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Alberta to pay for some gender-reassignment surgeries as it phases out funding

Province has no plans to reinstate full funding for GRS on an ongoing basis

Trans activists gathered in Edmonton in April 2009 to file human rights complaints against the provincial government. Credit: Lois Gorzalka photo

More than a year after the Alberta government announced it would no longer provide funding for gender-reassignment surgery (GRS), Alberta Health and Wellness has quietly agreed to pay for up to 20 surgeries per year until 2015. The new guidelines, which have yet to be publicly announced, are part of the government’s plan to phase out funding for GRS.

The news comes as a welcome surprise to some members of the Alberta trans community who received government letters last week, informing them of the program and the criteria that must be met in order to qualify.

Diane Gall, a male-to-female transsexual in Medicine Hat, has been waiting since April 2009 to find out if the government will pay for her surgery.

“Oh my god, I can’t even express to you how relieved I was when I got this [letter], and I looked at those criteria, and I realized that I qualify,” she says.

Gall says she’s been in limbo since the cuts were announced last spring.

At the time, the Alberta government said the decision to cut funding for GRS was made to save the government $700,000 in the 2009/10 budget. Activists pointed out that it wasn’t a significant cost savings measure, amounting to only 19 cents per Albertan.

Several days after the initial announcement,  then-health minister Ron Liepert said the government would cover operations for those who had already started their transition. This left many patients confused and wondering whether they would be “grandfathered” through. Wanting more clarification, Gall says she sent several emails and letters to the government, but never got a response. Eventually, she joined dozens of other transgender people in filing individual human rights complaints.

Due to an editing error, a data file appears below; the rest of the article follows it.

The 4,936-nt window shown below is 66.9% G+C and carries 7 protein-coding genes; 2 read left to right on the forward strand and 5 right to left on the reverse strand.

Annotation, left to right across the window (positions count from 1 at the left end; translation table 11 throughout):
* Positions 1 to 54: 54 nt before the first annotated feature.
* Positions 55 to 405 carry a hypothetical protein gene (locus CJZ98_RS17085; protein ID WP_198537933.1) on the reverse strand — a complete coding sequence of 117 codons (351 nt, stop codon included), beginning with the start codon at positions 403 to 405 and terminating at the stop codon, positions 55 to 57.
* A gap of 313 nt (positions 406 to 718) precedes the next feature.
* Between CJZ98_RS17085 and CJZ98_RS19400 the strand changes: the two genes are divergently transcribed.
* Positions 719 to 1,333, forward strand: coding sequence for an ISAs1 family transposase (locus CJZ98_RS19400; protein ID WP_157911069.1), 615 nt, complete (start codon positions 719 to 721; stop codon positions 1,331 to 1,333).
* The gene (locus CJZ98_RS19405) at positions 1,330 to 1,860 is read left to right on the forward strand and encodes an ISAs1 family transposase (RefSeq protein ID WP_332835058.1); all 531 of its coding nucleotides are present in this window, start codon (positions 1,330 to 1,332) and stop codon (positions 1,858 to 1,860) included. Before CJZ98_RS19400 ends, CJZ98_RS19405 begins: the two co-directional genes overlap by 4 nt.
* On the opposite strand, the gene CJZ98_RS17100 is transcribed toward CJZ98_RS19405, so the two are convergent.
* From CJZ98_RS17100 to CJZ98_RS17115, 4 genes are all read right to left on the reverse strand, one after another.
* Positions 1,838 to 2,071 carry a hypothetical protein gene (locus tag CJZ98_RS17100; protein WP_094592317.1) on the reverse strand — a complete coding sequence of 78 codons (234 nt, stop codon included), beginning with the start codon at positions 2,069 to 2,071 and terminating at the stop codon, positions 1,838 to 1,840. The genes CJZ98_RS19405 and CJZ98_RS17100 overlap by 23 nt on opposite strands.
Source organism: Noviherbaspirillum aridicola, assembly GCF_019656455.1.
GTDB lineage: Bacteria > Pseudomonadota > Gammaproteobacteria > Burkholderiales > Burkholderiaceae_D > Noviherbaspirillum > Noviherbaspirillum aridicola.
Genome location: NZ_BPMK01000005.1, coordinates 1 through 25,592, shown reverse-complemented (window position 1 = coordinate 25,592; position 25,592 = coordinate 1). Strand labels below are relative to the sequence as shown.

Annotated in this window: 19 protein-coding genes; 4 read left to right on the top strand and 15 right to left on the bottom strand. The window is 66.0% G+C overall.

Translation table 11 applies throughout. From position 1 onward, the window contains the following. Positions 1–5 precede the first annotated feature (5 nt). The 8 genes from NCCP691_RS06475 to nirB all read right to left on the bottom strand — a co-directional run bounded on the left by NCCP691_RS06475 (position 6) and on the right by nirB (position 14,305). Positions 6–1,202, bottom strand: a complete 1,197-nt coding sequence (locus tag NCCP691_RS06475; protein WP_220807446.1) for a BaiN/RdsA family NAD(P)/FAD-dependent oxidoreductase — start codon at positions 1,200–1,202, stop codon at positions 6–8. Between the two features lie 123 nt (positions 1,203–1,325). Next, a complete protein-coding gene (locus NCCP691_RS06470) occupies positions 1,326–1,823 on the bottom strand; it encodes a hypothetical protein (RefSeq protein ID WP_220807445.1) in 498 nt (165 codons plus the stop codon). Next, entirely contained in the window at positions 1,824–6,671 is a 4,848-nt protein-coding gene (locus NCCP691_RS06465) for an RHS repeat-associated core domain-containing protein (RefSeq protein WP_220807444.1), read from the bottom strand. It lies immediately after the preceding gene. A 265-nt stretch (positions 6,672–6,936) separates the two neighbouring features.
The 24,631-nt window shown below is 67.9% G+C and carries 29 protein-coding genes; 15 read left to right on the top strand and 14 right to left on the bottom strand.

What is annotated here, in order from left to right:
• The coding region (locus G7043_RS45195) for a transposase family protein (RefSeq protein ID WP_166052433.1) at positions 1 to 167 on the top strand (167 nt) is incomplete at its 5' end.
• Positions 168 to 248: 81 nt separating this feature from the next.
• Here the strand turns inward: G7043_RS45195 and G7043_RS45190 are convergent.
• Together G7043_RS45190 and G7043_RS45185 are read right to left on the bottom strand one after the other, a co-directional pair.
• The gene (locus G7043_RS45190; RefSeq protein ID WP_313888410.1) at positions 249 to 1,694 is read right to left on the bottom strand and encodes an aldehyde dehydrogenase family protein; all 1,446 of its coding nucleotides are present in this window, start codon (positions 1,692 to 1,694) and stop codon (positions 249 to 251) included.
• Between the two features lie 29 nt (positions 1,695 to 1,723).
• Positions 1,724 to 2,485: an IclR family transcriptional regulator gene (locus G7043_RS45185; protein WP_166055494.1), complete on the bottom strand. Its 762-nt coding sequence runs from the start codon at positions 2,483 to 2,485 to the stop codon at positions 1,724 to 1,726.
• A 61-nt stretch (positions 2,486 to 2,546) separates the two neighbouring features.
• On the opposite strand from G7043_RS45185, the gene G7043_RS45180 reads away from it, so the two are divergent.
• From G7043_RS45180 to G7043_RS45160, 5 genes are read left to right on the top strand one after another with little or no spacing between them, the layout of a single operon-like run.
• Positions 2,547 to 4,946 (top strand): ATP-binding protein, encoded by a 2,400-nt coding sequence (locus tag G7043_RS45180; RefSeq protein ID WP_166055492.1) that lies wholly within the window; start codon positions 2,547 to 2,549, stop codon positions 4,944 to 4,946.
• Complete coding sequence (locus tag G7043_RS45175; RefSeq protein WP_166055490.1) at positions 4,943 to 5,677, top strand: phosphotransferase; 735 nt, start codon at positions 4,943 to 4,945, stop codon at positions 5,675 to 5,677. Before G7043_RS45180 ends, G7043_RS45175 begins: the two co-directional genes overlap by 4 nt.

“Now we know what the minister meant,” says Gall. “But I know why a lot of people are surprised — because they believed that the government would simply say ‘Too bad, so sad.'”

The phase-out program isn’t good news for everyone, though. Gall says her excitement was “immediately tempered” when she realized that not everyone wanting surgery will qualify.

In order to be eligible for funding, patients must have met the following criteria prior to April 7, 2009. Patients must have been:

  • a resident of Alberta with Alberta Health Care Insurance Plan coverage;
  • aware of Alberta Health and Wellness’s GRS program;
  • diagnosed with Gender Dysphoria or Gender Identity Disorder;
  • and were in an irreversible physical state between sexes as a result of hormone therapy or had undergone initial surgeries with the expectation that the final surgery would be covered.

In addition, each patient must have completed the real-life test — a one-year trial period, during which patients live full-time in their preferred gender role under the supervision of a psychiatrist. Patients must have met all program criteria, including the real-life test, by March 31, 2011.

Psychiatrists with a special interest in Gender Identity Disorder are required to submit registration forms by July 31, 2010 for all of their patients who potentially qualify for the phase out of the GRS program.

Lorne Warneke, a doctor in Alberta authorized to provide gender-reassignment referrals, says the short timeframe is unfair.

“That’s a very difficult deadline for me to meet,” he says. “Everyone who wants to be included has to see me before [the end of] July 2010 — well, that’s only a few months away. That’s unfair to me, and it’s unfair to people who are trying to get in to see me.”

Warneke has other concerns too.

REINSTATE FULL GRS FUNDING, SAY ACTIVISTS

Gender-reassignment surgery is a medically necessary procedure and funding should be permanently reinstated, says Mercedes Allen, a trans activist in Calgary.

While Allen welcomes the funding for the phase-out program, she says it isn’t enough.

“Just because some people have been grandfathered through doesn’t mean anything’s really going to change,” she says. “There will always be transgender people and some of those will always need to go through a transition process, and many of them will need surgery.”

Allen, who was “grandfathered” through and had her final surgery in August, says the operation allows transsexuals to put closure to any discomfort they have with their bodies.

“The thing to remember is that who we are isn’t a choice,” says Allen. “We don’t wake up one morning and decide that we just want to do this. It’s something that we’re compelled to do.”